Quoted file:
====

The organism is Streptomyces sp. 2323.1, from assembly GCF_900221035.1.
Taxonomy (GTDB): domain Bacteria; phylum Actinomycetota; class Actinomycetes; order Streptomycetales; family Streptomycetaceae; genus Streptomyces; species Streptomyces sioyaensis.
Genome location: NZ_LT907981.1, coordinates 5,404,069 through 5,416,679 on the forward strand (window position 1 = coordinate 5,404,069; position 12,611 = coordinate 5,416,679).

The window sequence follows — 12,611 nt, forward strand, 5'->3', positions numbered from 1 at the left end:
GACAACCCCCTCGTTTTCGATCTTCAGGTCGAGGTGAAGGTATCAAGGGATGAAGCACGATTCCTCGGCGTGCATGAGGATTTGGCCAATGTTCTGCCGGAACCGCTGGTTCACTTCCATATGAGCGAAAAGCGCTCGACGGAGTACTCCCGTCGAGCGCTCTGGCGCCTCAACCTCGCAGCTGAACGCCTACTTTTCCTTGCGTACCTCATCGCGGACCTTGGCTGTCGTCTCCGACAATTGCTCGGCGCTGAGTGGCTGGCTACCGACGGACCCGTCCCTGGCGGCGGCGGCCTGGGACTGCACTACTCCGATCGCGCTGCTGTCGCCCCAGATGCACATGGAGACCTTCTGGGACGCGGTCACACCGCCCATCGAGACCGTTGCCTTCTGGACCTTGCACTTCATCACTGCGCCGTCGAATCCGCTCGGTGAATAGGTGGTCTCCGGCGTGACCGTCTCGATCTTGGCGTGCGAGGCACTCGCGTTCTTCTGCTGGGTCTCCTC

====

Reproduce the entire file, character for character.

The organism is Streptomyces sp. 2323.1, from assembly GCF_900221035.1.
Taxonomy (GTDB): domain Bacteria; phylum Actinomycetota; class Actinomycetes; order Streptomycetales; family Streptomycetaceae; genus Streptomyces; species Streptomyces sioyaensis.
Genome location: NZ_LT907981.1, coordinates 5,404,069 through 5,416,679 on the forward strand (window position 1 = coordinate 5,404,069; position 12,611 = coordinate 5,416,679).

The window sequence follows — 12,611 nt, forward strand, 5'->3', positions numbered from 1 at the left end:
GACAACCCCCTCGTTTTCGATCTTCAGGTCGAGGTGAAGGTATCAAGGGATGAAGCACGATTCCTCGGCGTGCATGAGGATTTGGCCAATGTTCTGCCGGAACCGCTGGTTCACTTCCATATGAGCGAAAAGCGCTCGACGGAGTACTCCCGTCGAGCGCTCTGGCGCCTCAACCTCGCAGCTGAACGCCTACTTTTCCTTGCGTACCTCATCGCGGACCTTGGCTGTCGTCTCCGACAATTGCTCGGCGCTGAGTGGCTGGCTACCGACGGACCCGTCCCTGGCGGCGGCGGCCTGGGACTGCACTACTCCGATCGCGCTGCTGTCGCCCCAGATGCACATGGAGACCTTCTGGGACGCGGTCACACCGCCCATCGAGACCGTTGCCTTCTGGACCTTGCACTTCATCACTGCGCCGTCGAATCCGCTCGGTGAATAGGTGGTCTCCGGCGTGACCGTCTCGATCTTGGCGTGCGAGGCACTCGCGTTCTTCTGCTGGGTCTCCTC